The Deadly Assassin
Working Title: The Dangerous Assassin.
Starring: Tom Baker (The Fourth Doctor).
The President of the High Council of the Time Lords is assassinated, and the Doctor, newly returned to Gallifrey, is the prime suspect. But the Doctor knows someone is framing him, and must rely on the help of the reluctant Castellan Kelner to unveil a traitor in the High Council. Ultimately, the trail leads to the dying, vengeful Master, who wishes to harness the powers of Rassilon's greatest discovery, the mythical Eye of Harmony. But to do so would mean the destruction of Gallifrey, and to prevent this, the Doctor must risk his life in the surreal landscape of the Matrix.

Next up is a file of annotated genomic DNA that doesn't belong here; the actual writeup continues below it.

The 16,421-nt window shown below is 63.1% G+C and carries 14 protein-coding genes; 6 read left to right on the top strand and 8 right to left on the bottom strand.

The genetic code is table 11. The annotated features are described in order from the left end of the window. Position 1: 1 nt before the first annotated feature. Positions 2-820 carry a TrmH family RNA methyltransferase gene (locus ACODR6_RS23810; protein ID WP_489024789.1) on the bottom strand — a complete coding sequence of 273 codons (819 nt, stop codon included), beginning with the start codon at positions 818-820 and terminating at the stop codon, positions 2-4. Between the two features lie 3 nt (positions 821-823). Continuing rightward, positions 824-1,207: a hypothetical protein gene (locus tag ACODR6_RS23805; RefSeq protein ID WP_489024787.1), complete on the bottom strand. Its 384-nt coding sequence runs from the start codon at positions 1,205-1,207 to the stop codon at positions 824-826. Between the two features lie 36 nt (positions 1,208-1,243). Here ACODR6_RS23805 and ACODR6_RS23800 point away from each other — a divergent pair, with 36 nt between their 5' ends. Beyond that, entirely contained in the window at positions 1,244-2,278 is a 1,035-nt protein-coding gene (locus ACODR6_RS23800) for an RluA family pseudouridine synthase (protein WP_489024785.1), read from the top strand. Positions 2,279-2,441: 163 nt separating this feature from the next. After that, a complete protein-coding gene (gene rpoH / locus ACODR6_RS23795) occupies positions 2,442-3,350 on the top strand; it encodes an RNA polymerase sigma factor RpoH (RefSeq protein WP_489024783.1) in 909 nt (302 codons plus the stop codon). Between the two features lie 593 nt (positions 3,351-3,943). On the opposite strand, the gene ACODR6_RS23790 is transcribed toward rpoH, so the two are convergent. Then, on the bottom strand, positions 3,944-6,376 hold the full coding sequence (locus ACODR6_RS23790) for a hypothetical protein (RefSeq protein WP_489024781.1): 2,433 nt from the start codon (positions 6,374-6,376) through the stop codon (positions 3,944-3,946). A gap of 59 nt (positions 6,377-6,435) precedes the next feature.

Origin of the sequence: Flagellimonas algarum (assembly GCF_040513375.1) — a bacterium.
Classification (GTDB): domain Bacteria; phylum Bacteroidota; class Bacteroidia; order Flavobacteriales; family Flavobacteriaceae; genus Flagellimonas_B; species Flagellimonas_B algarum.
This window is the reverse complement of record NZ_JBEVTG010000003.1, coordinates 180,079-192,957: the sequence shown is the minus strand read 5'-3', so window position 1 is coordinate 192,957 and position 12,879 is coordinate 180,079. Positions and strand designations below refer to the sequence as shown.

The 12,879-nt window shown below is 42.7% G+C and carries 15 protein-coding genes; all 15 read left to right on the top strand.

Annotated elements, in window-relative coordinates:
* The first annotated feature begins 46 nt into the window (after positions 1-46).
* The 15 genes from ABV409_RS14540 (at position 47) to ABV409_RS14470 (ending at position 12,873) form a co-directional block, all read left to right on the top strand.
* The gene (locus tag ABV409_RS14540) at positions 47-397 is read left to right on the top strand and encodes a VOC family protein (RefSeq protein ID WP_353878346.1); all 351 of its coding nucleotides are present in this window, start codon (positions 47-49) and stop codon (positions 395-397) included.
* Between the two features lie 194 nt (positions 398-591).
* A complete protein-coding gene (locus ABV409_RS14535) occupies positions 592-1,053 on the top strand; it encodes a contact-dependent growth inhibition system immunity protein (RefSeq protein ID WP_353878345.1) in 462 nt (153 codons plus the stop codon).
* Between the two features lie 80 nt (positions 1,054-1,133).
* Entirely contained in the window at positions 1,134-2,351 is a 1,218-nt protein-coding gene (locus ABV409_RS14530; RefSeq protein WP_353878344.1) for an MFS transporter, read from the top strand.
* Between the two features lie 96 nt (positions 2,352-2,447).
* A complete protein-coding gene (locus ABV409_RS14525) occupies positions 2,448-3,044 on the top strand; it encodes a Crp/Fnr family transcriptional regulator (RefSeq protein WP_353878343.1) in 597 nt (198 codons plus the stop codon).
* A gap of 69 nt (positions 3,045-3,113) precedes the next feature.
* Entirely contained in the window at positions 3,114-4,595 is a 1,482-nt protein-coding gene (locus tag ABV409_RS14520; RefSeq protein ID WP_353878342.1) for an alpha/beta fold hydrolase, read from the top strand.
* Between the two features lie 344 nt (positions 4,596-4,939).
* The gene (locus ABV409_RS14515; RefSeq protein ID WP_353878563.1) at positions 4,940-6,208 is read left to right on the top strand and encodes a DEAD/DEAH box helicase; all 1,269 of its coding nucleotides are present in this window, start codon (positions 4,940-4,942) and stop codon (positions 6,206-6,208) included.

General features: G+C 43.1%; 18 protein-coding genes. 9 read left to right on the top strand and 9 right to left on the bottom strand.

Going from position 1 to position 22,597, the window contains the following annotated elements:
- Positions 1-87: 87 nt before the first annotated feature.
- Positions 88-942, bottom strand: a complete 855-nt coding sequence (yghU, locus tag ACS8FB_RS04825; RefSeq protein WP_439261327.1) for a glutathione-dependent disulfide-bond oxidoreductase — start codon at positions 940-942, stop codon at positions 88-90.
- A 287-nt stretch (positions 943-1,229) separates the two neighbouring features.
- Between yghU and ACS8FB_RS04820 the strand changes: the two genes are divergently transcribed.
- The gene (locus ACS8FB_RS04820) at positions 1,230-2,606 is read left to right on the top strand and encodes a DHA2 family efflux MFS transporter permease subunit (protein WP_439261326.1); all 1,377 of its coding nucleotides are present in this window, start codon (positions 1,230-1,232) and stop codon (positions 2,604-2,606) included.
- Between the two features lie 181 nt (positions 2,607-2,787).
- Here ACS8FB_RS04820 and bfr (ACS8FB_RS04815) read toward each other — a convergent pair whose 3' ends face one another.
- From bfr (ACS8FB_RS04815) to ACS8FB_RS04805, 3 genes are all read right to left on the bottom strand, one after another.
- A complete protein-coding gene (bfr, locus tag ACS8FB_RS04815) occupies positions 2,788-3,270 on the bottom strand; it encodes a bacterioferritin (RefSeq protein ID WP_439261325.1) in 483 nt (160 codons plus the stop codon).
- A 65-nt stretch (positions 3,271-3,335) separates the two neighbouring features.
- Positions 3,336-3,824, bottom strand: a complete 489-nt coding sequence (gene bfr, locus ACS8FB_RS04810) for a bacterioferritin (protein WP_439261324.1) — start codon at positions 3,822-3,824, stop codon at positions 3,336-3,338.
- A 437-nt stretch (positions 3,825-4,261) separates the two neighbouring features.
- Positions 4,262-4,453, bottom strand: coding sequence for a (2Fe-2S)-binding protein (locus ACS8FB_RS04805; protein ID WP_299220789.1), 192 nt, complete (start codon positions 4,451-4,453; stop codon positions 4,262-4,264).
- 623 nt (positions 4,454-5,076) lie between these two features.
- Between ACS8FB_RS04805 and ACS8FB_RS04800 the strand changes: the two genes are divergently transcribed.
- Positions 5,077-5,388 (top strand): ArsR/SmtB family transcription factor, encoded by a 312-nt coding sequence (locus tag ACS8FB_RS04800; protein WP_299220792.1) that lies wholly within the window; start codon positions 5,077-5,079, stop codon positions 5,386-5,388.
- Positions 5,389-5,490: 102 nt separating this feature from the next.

The Master, played by Roger Delgado, had been one of Doctor Who's most popular recurring enemies, appearing in no less than eight stories during Seasons Eight, Nine and Ten. A Season Eleven story was to have killed the character off in a "blaze of glory" but unfortunately Delgado was killed in a car crash before it could be made. In devising stories for Season Fourteen, producer Philip Hinchcliffe and script editor Robert Holmes decided the time was ripe to resurrect the Master -- both wanted to feature the return of an old enemy, without resorting to monsters like the Daleks or the Cybermen whom they found boring. However, both Hinchcliffe and Holmes had by this time decided to leave Doctor Who in the near future (indeed, Hinchcliffe had asked to be moved off the programme following the previous season, but had been persuaded to remain for one more year). Consequently, instead of saddling their successors with a version of the Master they might not like, they decided to feature the villain in a transitional state.